Some countries manage to deploy significantly higher proportions of military women than others, including in combat roles—and African nations lead the way. The latest UN figures (from January 2020) show South Africa, Ghana and Ethiopia topping the list of countries meeting or exceeding UN targets for the percentage of women deployed by nations with over 1,000 troops in UN peacekeeping.

Unfortunately, there’s no simple answer for why countries like South Africa and Ghana are successful and other countries aren’t. From a statistical perspective, it’s almost impossible to compare participation rates for military women around the world, as few countries report on their military sizes, let alone provide gender-disaggregated data. NATO nations report their statistics in detail. Otherwise, there’s very little data available—except for UN gender reporting, which details each month how many military women are deployed on each mission, and by each participating nation, and whether they’re meeting the targets set out in the UN’s uniformed gender parity strategy (UGPS).

The UN’s UGPS was introduced in 2018 to set targets and provide strategies for increasing the participation of women in military, police, and justice and corrections roles in peacekeeping. It acknowledged that the strategies introduced to increase the employment of civilian women in the UN were simply not suitable for the unique circumstances facing uniformed women. The UGPS sets out strategies for different categories of uniformed employment—for military women that means employment at UN headquarters, in individual (staff officer and military observer) positions and as part of formed units (overwhelmingly infantry battalions, though also others such as aviation and medical units).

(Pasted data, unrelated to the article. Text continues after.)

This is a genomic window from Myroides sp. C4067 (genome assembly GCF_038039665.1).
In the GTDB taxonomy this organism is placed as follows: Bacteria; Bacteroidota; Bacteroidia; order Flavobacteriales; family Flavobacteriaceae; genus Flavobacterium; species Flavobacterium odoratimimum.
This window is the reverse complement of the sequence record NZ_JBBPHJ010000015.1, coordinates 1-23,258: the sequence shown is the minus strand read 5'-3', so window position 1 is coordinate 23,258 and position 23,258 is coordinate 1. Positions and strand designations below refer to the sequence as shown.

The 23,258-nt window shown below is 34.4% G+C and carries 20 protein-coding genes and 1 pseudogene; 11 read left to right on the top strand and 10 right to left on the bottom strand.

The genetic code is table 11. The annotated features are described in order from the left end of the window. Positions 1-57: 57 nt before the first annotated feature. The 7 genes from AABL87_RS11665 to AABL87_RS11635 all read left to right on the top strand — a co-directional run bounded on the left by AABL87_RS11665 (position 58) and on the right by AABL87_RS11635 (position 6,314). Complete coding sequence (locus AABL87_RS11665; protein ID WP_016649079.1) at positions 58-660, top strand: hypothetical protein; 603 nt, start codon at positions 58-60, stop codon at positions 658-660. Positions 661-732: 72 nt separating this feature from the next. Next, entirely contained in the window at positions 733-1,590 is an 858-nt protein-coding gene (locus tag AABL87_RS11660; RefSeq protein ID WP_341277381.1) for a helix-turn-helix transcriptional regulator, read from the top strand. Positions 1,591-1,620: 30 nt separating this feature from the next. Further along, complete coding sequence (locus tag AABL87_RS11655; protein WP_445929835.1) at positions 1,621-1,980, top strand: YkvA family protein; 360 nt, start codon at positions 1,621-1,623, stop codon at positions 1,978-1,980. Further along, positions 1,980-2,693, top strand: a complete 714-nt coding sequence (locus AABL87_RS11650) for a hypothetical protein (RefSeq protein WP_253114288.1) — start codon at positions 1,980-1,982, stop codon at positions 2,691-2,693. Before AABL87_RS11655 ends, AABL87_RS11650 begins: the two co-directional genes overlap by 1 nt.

There has been a significant increase in the number of women deployed in recent years in individual staff officer or expert-on-mission positions thanks to the strategies implemented under the UGPS. And there has been improvement in formed contingents as well, though this is much slower. Of the 74,009 military personnel currently deployed in peacekeeping, 70,738 are part of formed contingents, largely made up of infantry troops (which are overwhelmingly male). Only 5%, or 3,405 troops in formed units, are women. Significantly changing these figures will require every contributing country to make real changes to their cultures and policies to encourage women into these roles and address the barriers to their participation. And it will require more women to want to perform these roles and believe they can do the job.

The UN’s parity strategy is slowly reshaping the opportunities for women in the world’s participating militaries. And while I do believe that parity rates will continue to increase over time, I don’t believe that we’ll see 50–50 gender parity in the military in my lifetime. And I don’t think we have to. What we do need to do is give the world’s women (and all minorities) opportunities to find meaningful careers wherever they choose. Women are as capable as men to perform military roles, and diversity in any organisation makes that organisation better. That, at least, isn’t complicated.